Key­words, sum­maries can help your ré­sumé get no­ticed

The Denver Post - - BUSINESS - By Vicki Salemi MON­STER CA­REER EX­PERT

Mon­ster’s ca­reer ex­pert Vicki Salemi an­swers user ques­tions on We’re re­pub­lish­ing her an­swers here on a reg­u­lar ba­sis. If you have a ques­tion, email so­cial­me­dia@mon­

Q. What’s the best way to get my ré­sumé no­ticed?

A. Hir­ing man­agers only take a few sec­onds to check out your ré­sumé. When I was a re­cruiter, I lit­er­ally only needed three sec­onds to as­sess a ré­sumé. So the best way to get hir­ing man­agers to look at your ré­sumé in­volves lever­ag­ing key­words.

Key­words help you speak the hir­ing man­ager’s lan­guage. For ex­am­ple, if you’re pur­su­ing a job in hu­man re­sources, but the job de­scrip­tion refers to the role as “hu­man cap­i­tal man­age­ment,” tweak your ré­sumé so that in­cludes the key­words “hu­man cap­i­tal man­age­ment.”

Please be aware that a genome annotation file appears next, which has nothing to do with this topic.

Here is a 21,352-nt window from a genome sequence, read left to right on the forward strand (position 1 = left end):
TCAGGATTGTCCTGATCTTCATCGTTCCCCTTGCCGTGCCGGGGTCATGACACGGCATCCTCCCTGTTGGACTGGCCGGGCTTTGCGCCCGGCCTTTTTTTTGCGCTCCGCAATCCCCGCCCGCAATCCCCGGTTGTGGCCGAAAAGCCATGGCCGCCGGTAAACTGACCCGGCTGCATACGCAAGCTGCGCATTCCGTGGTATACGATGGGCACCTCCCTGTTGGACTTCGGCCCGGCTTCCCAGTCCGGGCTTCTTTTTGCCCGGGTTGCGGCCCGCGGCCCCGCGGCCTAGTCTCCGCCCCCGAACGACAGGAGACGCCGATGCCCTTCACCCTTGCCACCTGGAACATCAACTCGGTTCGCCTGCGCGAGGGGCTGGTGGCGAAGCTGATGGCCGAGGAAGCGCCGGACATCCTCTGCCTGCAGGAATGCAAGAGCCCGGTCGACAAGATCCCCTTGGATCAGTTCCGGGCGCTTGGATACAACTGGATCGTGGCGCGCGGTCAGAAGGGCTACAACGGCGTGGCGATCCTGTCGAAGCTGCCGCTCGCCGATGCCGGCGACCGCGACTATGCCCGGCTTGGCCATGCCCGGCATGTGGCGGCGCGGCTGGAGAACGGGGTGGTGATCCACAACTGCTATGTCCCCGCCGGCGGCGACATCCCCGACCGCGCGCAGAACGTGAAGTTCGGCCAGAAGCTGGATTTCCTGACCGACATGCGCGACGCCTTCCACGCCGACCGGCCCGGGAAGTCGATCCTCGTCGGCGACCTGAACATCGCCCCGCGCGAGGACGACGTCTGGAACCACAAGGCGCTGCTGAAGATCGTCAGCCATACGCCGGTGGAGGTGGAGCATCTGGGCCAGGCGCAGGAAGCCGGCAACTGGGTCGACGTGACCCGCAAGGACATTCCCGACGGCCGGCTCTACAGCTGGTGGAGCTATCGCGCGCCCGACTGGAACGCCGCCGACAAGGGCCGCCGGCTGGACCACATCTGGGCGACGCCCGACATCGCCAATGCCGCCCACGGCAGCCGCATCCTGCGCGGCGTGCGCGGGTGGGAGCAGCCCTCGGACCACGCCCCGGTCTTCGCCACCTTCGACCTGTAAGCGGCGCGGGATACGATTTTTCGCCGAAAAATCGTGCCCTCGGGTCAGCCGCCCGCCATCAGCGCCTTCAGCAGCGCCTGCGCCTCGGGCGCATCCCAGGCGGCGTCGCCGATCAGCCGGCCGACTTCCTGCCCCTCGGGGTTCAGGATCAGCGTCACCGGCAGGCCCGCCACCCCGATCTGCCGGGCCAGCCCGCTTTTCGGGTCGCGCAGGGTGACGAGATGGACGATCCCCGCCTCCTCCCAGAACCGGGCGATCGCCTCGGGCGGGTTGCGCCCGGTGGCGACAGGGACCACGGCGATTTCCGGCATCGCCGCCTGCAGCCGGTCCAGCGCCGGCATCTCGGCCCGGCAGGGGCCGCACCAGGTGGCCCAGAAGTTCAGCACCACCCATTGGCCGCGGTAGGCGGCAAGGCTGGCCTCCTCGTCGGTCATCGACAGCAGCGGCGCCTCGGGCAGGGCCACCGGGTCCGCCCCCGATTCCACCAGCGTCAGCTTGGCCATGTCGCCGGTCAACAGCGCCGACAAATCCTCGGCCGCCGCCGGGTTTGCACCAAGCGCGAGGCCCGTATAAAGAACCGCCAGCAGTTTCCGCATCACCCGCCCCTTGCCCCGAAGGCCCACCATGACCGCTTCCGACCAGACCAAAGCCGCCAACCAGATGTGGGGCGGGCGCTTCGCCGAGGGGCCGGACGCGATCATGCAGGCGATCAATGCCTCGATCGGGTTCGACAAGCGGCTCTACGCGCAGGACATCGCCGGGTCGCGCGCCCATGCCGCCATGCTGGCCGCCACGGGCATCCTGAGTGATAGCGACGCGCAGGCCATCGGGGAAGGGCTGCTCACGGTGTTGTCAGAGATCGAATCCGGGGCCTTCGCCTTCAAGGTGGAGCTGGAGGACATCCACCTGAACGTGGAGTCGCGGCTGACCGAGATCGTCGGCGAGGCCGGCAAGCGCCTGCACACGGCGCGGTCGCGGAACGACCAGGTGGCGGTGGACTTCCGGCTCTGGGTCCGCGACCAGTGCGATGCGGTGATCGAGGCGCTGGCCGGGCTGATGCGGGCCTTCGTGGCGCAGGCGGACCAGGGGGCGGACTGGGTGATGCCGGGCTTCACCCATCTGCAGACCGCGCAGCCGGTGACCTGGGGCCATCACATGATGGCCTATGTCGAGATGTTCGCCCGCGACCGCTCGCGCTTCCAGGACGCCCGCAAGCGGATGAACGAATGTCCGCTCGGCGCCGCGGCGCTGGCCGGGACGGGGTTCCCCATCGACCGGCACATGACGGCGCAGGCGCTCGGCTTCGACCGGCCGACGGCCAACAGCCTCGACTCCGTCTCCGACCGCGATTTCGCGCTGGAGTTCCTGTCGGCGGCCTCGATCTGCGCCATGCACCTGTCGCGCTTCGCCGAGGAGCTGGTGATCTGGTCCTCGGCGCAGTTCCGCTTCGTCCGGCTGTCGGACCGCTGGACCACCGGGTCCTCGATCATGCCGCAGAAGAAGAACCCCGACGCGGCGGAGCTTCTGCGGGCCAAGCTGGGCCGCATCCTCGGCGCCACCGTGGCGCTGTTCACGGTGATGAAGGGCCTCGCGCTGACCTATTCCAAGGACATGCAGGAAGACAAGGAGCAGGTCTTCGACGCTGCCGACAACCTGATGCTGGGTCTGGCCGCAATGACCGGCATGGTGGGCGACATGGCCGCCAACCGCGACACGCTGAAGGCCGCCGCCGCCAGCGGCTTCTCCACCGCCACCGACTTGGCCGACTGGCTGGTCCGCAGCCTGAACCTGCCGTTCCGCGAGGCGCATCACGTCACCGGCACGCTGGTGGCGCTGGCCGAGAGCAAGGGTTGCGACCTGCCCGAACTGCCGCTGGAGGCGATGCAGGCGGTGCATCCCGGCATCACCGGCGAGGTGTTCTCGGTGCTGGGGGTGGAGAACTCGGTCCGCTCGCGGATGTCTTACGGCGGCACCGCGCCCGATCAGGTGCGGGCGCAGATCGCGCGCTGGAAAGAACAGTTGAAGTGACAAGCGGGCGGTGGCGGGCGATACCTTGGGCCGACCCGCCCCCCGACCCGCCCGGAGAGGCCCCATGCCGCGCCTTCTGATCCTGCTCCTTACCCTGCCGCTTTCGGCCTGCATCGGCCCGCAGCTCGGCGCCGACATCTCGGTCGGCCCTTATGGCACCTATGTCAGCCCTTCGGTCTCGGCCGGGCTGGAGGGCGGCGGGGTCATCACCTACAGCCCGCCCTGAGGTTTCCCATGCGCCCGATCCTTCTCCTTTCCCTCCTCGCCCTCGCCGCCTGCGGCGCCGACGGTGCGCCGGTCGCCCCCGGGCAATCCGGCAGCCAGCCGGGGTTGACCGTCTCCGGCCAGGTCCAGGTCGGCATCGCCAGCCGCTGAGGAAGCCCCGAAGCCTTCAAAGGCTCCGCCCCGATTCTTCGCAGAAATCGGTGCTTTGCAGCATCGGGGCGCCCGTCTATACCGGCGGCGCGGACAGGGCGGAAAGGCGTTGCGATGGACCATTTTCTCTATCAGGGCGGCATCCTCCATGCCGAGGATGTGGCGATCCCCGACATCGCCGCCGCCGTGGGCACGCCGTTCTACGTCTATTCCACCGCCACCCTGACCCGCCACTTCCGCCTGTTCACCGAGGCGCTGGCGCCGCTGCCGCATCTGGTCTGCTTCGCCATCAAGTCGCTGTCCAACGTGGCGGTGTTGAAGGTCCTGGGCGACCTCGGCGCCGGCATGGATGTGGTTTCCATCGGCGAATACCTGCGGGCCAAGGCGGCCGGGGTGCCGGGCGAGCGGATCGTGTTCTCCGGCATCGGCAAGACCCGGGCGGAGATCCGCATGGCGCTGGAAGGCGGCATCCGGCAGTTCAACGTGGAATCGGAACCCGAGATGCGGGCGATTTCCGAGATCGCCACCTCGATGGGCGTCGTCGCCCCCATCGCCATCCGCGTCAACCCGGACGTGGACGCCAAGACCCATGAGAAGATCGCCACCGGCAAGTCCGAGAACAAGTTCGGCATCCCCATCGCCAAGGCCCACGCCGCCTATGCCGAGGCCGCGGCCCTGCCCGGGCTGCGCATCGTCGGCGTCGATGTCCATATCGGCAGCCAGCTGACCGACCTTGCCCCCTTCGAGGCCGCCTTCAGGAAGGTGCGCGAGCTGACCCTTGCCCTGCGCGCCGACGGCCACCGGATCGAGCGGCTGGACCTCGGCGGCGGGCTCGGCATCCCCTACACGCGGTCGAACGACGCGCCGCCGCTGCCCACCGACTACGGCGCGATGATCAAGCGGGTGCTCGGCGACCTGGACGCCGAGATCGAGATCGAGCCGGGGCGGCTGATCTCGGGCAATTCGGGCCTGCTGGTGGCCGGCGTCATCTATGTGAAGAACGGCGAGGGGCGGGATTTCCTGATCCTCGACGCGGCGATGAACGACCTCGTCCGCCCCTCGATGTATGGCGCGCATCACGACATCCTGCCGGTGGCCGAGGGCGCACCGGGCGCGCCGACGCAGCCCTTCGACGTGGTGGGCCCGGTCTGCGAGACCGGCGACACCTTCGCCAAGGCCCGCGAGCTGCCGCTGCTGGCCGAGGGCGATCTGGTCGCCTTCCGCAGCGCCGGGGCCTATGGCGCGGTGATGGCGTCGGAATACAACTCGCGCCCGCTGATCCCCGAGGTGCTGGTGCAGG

Other things I was look­ing for on a can­di­date’s ré­sumé in­cluded di­rect ex­pe­ri­ence and skills that re­flected the job de­scrip­tion; and clearly in­di­cated ed­u­ca­tional de­grees. When I re­cruited Ph.D. can­di­dates in eco­nom­ics, if any­one didn’t have that spe­cific cre­den­tial, they were im­me­di­ately dis­missed.

Here are some other ways to get your ré­sumé no­ticed. In your sum­mary at the top of your ré­sumé, high­light any unique skills you have, such as your abil­ity to speak a sec­ond lan­guage. If you work for a com­peti­tor or used to work for a com­peti­tor, be sure to high­light that.

Be­fore you ap­ply to jobs, take a few mo­ments to re­view the job de­scrip­tions thor­oughly. When you list your skills and ex­pe­ri­ences, make sure they ap­pear in the same or­der as they do in the job de­scrip­tion—the or­der tends to in­di­cate their level of im­por­tance from the top to the bot­tom. The few min­utes you spend fix­ing your ré­sumé will be well worth your time.

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